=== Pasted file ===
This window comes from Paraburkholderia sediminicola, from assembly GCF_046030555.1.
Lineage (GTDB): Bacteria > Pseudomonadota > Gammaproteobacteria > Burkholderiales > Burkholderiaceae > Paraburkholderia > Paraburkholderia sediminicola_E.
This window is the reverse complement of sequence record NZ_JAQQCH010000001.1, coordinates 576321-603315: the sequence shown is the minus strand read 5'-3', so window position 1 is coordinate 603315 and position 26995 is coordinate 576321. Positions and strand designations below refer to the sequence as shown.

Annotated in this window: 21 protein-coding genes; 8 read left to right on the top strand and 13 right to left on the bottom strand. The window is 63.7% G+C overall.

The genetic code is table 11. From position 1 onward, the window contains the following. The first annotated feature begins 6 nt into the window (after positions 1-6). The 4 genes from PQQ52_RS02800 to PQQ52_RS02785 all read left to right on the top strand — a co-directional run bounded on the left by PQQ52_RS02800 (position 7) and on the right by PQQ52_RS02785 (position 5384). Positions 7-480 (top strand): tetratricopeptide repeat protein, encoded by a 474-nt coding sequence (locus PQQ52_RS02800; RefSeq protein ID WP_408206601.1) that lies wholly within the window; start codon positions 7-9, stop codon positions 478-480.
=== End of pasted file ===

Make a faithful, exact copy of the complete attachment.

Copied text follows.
This window comes from Paraburkholderia sediminicola, from assembly GCF_046030555.1.
Lineage (GTDB): Bacteria > Pseudomonadota > Gammaproteobacteria > Burkholderiales > Burkholderiaceae > Paraburkholderia > Paraburkholderia sediminicola_E.
This window is the reverse complement of sequence record NZ_JAQQCH010000001.1, coordinates 576321-603315: the sequence shown is the minus strand read 5'-3', so window position 1 is coordinate 603315 and position 26995 is coordinate 576321. Positions and strand designations below refer to the sequence as shown.

Annotated in this window: 21 protein-coding genes; 8 read left to right on the top strand and 13 right to left on the bottom strand. The window is 63.7% G+C overall.

The genetic code is table 11. From position 1 onward, the window contains the following. The first annotated feature begins 6 nt into the window (after positions 1-6). The 4 genes from PQQ52_RS02800 to PQQ52_RS02785 all read left to right on the top strand — a co-directional run bounded on the left by PQQ52_RS02800 (position 7) and on the right by PQQ52_RS02785 (position 5384). Positions 7-480 (top strand): tetratricopeptide repeat protein, encoded by a 474-nt coding sequence (locus PQQ52_RS02800; RefSeq protein ID WP_408206601.1) that lies wholly within the window; start codon positions 7-9, stop codon positions 478-480.